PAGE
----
Current supply chain security programs include the Importer Security Filing (advance cargo and origin data 24 hours prior to vessel loading), the advance manifest rule for carriers (filing to be done 24 hours prior to loading), the Container Security Initiative (59 ports where containers identified as high risk can be inspected by a domestic customs service, often with the onsite assistance of U.S. Customs officers), the Customs-Trade Partnership Against Terrorism (industry partnership program that offers incentives to importers and their suppliers to implement plans to ensure shipment integrity from point of origin), and drive-through radiation portal monitors for all containers upon exiting a U.S. port.
The only foreign port where all boxes are checked with detection technology is Port Qasim in Pakistan because of the high-risk terrorist environment. DHS has long insisted that similar operations at other ports are not feasible.
But congressional ambivalence towards the inspection law is not universal and Johnson has come under some pressure to figure out how to make the measure work.
The DHS fiscal year 2014 appropriation includes language instructing the department to re-evaluate various options for 100-percent scanning and during Johnson’s confirmation hearing in the Senate late last year he was asked about the inspection policy. In the spring he visited the ports of Los Angeles and Long Beach to learn about the equipment used for non-intrusive inspections and how cargo flows through CBP checkpoints.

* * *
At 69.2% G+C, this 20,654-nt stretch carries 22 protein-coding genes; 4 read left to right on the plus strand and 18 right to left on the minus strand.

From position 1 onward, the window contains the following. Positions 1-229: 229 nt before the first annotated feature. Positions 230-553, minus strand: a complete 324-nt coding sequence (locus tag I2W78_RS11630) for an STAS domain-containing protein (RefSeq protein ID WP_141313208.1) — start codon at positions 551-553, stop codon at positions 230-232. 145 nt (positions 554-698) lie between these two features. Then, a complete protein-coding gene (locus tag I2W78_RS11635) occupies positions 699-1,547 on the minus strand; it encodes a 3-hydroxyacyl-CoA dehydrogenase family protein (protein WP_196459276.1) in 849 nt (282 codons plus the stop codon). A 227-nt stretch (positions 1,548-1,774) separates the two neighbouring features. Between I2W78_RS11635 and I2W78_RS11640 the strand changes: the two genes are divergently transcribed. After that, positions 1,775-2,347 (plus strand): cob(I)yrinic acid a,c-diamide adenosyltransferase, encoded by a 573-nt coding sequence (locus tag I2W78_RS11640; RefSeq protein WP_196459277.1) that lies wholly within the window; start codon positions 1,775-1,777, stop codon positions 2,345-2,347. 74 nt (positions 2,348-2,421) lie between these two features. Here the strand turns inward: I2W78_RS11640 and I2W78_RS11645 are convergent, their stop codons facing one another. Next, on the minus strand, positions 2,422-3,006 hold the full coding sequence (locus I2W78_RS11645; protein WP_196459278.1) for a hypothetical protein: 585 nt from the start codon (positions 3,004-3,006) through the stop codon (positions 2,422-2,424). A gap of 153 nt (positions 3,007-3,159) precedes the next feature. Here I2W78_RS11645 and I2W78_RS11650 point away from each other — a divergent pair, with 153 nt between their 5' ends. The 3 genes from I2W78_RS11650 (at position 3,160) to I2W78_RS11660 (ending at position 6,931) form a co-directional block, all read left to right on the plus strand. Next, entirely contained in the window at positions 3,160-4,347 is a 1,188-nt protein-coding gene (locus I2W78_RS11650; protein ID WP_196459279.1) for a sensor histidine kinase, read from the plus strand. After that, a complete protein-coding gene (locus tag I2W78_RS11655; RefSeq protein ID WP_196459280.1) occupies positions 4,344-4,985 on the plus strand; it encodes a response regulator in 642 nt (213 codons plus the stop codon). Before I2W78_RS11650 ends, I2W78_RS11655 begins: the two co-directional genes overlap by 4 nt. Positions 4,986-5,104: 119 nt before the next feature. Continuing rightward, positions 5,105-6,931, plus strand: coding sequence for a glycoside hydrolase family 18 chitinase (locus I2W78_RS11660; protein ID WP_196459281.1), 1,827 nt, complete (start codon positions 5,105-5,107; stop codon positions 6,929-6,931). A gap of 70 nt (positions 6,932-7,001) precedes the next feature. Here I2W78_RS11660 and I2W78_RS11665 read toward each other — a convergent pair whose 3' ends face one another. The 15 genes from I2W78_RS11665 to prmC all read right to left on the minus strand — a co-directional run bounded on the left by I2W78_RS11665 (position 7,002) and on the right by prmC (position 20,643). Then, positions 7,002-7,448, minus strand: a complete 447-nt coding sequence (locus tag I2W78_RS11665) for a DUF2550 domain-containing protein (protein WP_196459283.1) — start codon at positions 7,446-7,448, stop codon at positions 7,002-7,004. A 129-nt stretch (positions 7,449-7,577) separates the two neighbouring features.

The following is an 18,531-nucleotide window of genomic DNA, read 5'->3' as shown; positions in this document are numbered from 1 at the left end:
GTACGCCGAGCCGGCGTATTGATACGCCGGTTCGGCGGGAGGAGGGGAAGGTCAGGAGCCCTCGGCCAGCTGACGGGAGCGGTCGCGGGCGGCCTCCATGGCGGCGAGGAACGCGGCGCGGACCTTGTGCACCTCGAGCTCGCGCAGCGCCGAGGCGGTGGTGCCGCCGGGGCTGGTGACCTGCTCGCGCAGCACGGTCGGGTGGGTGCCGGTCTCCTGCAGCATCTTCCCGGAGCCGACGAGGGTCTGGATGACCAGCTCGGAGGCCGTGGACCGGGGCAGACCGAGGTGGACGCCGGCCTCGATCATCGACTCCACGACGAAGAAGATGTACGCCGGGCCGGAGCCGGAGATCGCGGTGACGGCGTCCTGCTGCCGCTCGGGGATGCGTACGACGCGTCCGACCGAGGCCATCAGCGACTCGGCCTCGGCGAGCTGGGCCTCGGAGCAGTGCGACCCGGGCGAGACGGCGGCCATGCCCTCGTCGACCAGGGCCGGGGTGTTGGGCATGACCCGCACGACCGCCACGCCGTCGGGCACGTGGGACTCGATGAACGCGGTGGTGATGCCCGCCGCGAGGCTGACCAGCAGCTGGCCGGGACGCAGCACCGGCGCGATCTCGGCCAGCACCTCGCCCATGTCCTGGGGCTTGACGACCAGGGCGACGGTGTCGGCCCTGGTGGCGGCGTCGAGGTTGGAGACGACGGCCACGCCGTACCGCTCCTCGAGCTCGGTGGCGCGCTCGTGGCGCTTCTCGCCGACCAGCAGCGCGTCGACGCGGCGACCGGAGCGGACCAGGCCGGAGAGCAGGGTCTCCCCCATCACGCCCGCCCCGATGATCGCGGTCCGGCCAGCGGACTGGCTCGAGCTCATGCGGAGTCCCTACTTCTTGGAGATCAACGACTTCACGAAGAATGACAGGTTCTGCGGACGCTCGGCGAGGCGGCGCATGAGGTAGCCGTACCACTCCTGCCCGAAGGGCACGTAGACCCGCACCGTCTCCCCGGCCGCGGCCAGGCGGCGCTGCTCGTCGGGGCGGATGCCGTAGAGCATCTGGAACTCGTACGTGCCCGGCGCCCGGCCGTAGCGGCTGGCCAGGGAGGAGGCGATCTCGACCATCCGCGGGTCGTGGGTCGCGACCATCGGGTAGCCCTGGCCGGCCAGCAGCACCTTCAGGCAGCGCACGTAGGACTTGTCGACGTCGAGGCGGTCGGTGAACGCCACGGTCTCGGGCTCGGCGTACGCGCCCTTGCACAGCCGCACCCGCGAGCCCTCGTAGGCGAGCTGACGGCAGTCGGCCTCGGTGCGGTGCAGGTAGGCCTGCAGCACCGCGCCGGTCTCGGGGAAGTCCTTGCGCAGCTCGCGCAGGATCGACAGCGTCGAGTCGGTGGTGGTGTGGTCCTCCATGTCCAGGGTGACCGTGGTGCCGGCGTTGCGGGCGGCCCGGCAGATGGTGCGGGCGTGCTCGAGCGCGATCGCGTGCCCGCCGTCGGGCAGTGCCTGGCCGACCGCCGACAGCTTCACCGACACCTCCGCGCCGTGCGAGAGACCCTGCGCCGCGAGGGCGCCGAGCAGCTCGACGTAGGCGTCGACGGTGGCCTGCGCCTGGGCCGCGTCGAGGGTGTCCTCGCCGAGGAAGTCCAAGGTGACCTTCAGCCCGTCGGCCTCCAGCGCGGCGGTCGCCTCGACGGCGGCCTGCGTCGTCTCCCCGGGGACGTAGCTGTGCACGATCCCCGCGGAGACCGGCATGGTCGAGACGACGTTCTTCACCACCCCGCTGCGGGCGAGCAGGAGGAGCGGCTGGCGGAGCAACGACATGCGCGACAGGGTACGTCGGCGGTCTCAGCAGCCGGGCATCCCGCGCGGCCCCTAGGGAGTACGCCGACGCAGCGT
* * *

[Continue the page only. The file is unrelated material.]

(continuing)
Last week Johnson testified before the House Judiciary Committee where Rep. Jerald Nadler, D-N.Y., asked what the department is doing to advance container scanning and whether he would commit to implement the law. Nadler said Congress understood the challenges involved and that’s why it gave DHS five years to comply and allowed for extensions.
Johnson said the law “is a very large unfunded mandate,” but that he is exploring a plan to address Congress’ intent. He did not promise to scan all import boxes, saying the plan would include “raising the percentage of cargo that is scanned, to move in the right direction on this, and demonstrate we’re making our best efforts at trying to comply.”
U.S. Customs inspects about 5 percent of containers using non-intrusive equipment and most of the inspections take place after offloading at a U.S. port.
The industry letter raised several problems with the comprehensive inspection requirement. The law, for example, does not define whether images of scanned containers must just be taken and stored or whether personnel resources would need to be devoted to analyzing each image before loading on a vessel. There are more than 10 million containers per year arriving at U.S. ports and the industry groups questioned whether CBP has the capacity to process the data or whether the private sector is supposed to carry out the function.
Other questions raised in the letter include:
- What are standards for scanning technology deployed in overseas ports?
- Who is responsible for paying for the equipment and installation?
- Who is responsible for operating, maintaining and monitoring the equipment and who will pay for operations?
- What protocols will be used in a foreign port when when a container is scanned?
- Does DHS have the consent of foreign governments to impose such a requirement in their jurisdiction?
- What would the United States’ response be if and when foreign governments insist on a reciprocal or “mirror image” requirement that all U.S. containerized exports be scanned?
"Congress was made aware of all these questions when it considered this statute, and it did not answer them. It passed a statute that it knew was wholly impractical, which is why it included the provisions allowing the secretary of the department to waive the 100-percent scanning requirement every two years," the industry coalition said.